Open main menu

Wikipedia β

The charts below show the way International Phonetic Alphabet (IPA) represents German language pronunciations in Wikipedia articles.

See Standard German phonology for a more thorough look at the sounds of German. For a list of common pronunciation errors, see Anglophone pronunciation of foreign languages § German. For information on how to convert spelling to pronunciation, see German orthography § Grapheme-to-phoneme correspondences.

Germany Austria Switzerland Examples English approximation
b bei[1] ball
ç ich, durch; China (DE) hue
d dann[1] done
f für, von fuss
ɡ gut[1] guest
h hat hut
j Jahr yard
k kann, Tag[2] cold
l Leben last
Mantel bottle
m Mann must
Atem rhythm
n Name not
beiden suddenly
ŋ lang long
p Person, ab[2] puck
pf Pfeffer roughly like cupful
ʁ r reden[3] DE: French rouge
AT, CH: red (Scottish)
s lassen, Haus, groß fast
ʃ schon, Stadt shall
t Tag, und[2] tall
ts Zeit, Platz cats
Matsch match
v was[1] vanish
x nach loch (no lock–loch merger)
z Sie, diese[1] hose
ʔ beamtet[4]
the glottal stops in uh-oh!
Non-native consonants
Dschungel[1][5] jungle
ʒ Genie[1][5] pleasure
ˈ Bahnhofstraße
as in battleship /ˈbætəlˌʃɪp/
Germany Austria Switzerland Examples English approximation
a alles[6] father, but rather short
aber, sah[6] father, but rather long
ɛ Ende, hätte bet
ɛː spät, wählen[7] bed
eben, gehen Scottish mate
ɪ ist, bitte sit
liebe, Berlin seed
ɔ Osten, kommen RP lot, American law
oder, hohe RP law, Scottish code
œ öffnen somewhat like cut or RP bird
øː Österreich somewhat like RP bird or French peu
ʊ und push
Hut food
ʏ müssen like hit but with the lips rounded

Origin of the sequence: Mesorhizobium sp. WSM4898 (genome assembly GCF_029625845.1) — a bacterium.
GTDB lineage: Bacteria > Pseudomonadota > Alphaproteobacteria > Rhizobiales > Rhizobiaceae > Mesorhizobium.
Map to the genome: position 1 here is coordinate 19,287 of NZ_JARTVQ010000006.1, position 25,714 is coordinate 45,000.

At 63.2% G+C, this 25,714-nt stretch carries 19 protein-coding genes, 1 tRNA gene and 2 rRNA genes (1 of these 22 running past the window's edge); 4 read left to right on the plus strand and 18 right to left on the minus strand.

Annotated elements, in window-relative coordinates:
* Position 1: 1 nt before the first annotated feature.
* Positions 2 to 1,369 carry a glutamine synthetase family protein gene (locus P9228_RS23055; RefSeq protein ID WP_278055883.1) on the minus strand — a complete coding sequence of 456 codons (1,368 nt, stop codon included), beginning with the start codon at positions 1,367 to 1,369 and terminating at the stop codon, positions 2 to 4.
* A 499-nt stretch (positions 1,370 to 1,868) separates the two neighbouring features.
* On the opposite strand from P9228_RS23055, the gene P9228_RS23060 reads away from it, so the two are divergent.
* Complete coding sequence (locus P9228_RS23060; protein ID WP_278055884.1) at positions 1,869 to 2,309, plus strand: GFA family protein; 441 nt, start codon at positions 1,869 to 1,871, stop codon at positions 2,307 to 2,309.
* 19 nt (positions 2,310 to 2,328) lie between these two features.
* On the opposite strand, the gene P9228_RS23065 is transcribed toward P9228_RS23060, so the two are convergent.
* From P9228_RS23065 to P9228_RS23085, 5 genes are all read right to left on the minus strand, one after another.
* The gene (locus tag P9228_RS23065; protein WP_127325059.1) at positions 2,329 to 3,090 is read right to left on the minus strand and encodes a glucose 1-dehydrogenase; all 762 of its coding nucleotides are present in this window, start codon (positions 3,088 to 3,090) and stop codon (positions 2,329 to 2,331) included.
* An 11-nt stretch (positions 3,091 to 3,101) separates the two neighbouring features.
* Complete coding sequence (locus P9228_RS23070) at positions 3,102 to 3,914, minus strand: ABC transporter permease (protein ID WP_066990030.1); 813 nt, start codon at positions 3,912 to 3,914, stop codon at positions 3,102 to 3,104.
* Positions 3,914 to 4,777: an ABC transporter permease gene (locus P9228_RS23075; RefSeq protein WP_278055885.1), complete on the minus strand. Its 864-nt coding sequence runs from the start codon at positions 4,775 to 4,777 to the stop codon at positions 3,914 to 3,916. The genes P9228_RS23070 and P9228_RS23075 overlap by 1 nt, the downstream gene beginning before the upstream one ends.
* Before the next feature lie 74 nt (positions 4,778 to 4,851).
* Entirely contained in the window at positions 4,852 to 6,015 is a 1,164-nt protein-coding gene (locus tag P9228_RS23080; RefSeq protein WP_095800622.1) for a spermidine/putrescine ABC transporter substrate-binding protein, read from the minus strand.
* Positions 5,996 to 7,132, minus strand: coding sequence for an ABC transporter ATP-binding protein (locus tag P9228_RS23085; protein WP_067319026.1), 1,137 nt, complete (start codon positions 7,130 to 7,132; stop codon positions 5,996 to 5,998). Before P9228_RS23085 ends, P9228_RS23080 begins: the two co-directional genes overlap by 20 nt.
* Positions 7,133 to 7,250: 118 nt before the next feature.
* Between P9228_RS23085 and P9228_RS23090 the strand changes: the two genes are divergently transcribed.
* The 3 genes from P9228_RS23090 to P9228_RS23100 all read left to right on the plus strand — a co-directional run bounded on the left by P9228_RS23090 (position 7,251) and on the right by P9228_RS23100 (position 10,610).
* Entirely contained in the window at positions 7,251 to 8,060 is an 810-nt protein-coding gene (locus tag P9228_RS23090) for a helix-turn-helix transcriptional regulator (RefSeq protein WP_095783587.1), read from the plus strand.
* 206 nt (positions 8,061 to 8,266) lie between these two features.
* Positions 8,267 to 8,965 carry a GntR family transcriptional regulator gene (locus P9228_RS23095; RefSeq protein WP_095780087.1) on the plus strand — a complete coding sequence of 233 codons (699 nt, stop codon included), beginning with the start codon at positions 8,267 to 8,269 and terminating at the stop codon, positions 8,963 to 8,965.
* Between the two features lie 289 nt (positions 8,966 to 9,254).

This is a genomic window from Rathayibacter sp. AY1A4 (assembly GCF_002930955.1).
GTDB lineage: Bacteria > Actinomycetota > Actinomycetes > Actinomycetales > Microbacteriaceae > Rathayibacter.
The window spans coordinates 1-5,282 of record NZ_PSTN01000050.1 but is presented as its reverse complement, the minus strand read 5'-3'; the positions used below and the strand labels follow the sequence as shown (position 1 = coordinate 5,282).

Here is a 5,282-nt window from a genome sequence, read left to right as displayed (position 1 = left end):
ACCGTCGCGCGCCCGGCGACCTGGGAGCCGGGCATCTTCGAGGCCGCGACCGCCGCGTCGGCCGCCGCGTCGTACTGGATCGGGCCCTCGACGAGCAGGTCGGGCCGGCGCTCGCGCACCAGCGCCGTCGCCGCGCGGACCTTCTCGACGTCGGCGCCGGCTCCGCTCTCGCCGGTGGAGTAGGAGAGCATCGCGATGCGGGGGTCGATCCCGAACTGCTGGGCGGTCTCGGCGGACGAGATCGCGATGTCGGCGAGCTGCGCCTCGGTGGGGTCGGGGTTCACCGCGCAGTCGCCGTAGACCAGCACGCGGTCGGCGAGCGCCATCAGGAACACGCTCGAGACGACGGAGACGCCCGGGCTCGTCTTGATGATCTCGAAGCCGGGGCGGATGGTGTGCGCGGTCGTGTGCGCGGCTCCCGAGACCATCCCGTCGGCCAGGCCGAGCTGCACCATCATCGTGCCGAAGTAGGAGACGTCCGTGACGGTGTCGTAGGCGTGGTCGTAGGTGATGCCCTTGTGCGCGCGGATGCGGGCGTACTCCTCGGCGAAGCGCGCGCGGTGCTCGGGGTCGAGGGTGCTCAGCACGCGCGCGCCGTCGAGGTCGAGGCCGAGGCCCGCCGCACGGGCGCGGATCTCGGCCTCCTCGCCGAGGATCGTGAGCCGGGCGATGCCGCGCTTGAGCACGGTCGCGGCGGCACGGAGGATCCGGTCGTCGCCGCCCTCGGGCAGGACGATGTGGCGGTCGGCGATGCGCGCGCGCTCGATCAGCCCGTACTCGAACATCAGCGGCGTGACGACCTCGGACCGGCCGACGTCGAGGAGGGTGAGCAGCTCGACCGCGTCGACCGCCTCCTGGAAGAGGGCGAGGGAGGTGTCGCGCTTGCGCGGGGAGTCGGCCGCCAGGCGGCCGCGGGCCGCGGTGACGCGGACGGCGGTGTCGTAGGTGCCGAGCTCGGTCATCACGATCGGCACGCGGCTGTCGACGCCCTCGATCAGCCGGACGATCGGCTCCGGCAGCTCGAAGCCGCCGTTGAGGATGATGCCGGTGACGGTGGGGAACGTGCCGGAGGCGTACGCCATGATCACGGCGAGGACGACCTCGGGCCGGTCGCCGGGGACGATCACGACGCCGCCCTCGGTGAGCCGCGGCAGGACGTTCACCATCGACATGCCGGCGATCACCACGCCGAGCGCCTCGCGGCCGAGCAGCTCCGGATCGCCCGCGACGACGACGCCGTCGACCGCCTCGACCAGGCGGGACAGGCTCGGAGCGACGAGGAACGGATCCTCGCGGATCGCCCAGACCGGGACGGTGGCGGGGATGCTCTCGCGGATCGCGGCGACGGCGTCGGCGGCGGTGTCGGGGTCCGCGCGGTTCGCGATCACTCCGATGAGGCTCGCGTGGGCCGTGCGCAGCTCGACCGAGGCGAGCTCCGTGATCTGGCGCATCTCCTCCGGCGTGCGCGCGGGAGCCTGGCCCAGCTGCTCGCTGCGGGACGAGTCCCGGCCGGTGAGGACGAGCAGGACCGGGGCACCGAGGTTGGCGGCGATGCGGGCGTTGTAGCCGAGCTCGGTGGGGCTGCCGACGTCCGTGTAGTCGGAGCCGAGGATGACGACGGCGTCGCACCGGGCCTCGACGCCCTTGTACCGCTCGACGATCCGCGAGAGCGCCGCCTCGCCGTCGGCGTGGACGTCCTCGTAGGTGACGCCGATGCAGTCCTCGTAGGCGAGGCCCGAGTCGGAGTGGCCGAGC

über somewhat like food
ein high
auf, Haus vow
ɔʏ Euro, Häuser roughly like choice
Reduced vowels
ɐ ər immer[3] DE, AT: sofa
CH: Scottish butter
ə Name ago
ɐ̯ r Uhr[3] DE, AT: sofa
CH: Scottish far
Studie yard
aktuell would
Non-native vowels
ãː Gourmand[8] French Mont Blanc
ɛ̃ː Pointe[8] French Chopin
ɛɪ Mail[9] face
õː Garçon[8] French chanson
ɔʊ Code[9] goat
œ̃ː Parfum[8] French vingt-et-un
œːɐ̯ øːr O2 World[10] roughly like RP bird
Shortened vowels
a Kalender[6][11] father
ã engagieren[8] French chanson
ɛ̃ impair[8] French vingt-et-un
e Element[11] dress
i Italien[11] teach
o originell[11] RP thought, American low
õ fon[8] French Mont Blanc
œ̃ Lundist[8] French vingt-et-un
ø Ökonom[11] somewhat like RP heart
u Universität[11] truth
y Psychologie[11] like meet but with the lips rounded

See alsoEdit

  • If your browser does not display IPA symbols, you probably need to install a font that includes the IPA. Good free IPA fonts include Gentium and Charis SIL (more complete); a monospaced font is Everson Mono which is complete; download links can be found on those pages.
  • For a guide to adding pronunciations to Wikipedia articles, see the {{IPA}} template.
  • For a guide to adding IPA characters to Wikipedia articles, see Wikipedia:Manual of Style/Pronunciation#Entering IPA characters.


  1. ^ a b c d e f g In Austrian Standard German and Swiss Standard German, the lenis obstruents /b, d, ɡ, z, dʒ, ʒ/ are voiceless [b̥, d̥, ɡ̊, z̥, d̥ʒ̊, ʒ̊] and are distinguished from /p, t, k, s, tʃ, ʃ/ only by articulatory strength (/v/ is really voiced). The distinction is also retained word-finally. In German Standard German, voiceless [b̥, d̥, ɡ̊, z̥, d̥ʒ̊, ʒ̊] as well as [v̥] occur allophonically after fortis obstruents and, for /b, d, ɡ/, often also word-initially. See fortis and lenis.
  2. ^ a b c In German Standard German, voiced stops /b, d, ɡ/ are devoiced to [p, t, k] at the end of a syllable.